"Travelers in motor vehicles frequently and customarily drive toward an oncoming train and stop just before going upon the tracks in order to permit the train to proceed on its way. There is in such conduct, however, no `peril' until such wayfarer fails to stop in a zone of safety. Those in charge of the train have a right to assume that he will not drive into danger."
In Simmons v. Chicago, R. I. & P. Ry. Co. [217 Iowa 1277, 252 N.W. 517] supra, the same teaching is announced as follows:
"Of course, as a general proposition of law, it is true that there is a duty imposed upon the appellant, while operating its trains, to keep a proper lookout through its employees. * * * Here the evidence reveals that the appellant, through its engineer, kept a constant lookout from the time the motor train left the depot until the collision. * * * under the record, it cannot be said that the engineer did not keep a proper lookout when proceeding from the depot in Farmington to the crossing where the accident occurred. Frequently automobile drivers propel their vehicles to a point near the railroad tracks before stopping for the crossing. Engineers constantly observe operations of that kind. So, when an engineer observes an on-coming automobile traveling at the rate of from 25 to 30 miles an hour, he may not detect, under the facts of this case, the peril of the occupants of the car until it is within 100 feet of the railroad track."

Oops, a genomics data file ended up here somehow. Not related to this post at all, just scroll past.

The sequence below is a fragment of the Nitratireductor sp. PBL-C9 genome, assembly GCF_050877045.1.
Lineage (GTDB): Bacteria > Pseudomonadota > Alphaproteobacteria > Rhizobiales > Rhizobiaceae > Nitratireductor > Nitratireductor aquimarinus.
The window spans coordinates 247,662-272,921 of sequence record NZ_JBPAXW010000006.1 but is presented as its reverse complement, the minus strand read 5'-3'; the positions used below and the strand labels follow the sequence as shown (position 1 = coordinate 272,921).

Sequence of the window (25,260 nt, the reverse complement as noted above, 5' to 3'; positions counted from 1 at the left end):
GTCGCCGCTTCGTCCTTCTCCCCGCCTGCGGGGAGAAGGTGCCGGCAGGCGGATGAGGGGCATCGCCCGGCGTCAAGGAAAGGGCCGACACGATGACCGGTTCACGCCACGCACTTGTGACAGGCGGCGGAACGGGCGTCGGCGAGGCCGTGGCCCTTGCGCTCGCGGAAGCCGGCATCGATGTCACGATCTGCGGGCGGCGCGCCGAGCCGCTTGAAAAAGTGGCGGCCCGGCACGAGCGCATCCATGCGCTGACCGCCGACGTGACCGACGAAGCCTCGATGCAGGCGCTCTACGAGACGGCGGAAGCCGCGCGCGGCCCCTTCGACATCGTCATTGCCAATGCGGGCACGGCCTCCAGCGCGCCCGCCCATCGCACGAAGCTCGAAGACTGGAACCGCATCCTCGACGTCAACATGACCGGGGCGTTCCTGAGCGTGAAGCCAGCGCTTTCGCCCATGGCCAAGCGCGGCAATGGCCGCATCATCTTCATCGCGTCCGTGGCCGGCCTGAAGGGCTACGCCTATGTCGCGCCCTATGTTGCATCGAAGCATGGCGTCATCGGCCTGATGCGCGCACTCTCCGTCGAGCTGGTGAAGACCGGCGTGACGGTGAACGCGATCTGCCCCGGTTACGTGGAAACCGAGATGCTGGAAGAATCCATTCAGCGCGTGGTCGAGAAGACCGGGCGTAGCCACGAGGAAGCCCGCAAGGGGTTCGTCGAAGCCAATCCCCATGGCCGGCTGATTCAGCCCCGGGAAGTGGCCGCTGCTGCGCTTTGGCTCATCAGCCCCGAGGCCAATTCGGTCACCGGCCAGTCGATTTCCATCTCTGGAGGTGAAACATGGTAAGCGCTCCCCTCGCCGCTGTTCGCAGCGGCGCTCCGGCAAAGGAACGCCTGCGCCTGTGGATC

In Arp v. Illinois Cent. R. Co., supra, a situation resembling in many respects that here present was before the court. The court, among other things, said [230 Iowa 869, 299 N.W. 414]:
"In the case at bar the automobile was not moving rapidly. The fireman was not required to anticipate its going upon the track until it became apparent to him, as a reasonably careful and prudent person, that it would not or could not stop."
In Mast v. Illinois Cent. R. Co., D.C. Iowa, 79 F.Supp. 149, 163, affirmed by us in Mast v. Illinois Cent. R. Co., 8 Cir., 176 F.2d 157, Judge Graven after an exhaustive review of the Iowa decisions on the question here under consideration gave it as his considered conclusion that:
"It is the law of Iowa that those in charge of the operation of a train have the right to assume that a motorist approaching a railroad crossing will stop in a zone of safety, and that he will not drive into the zone of danger of a crossing when the train is approaching."
On this phase of the case we conclude that there was no evidence which would have warranted a jury in finding the defendant negligent in failing to maintain a proper lookout.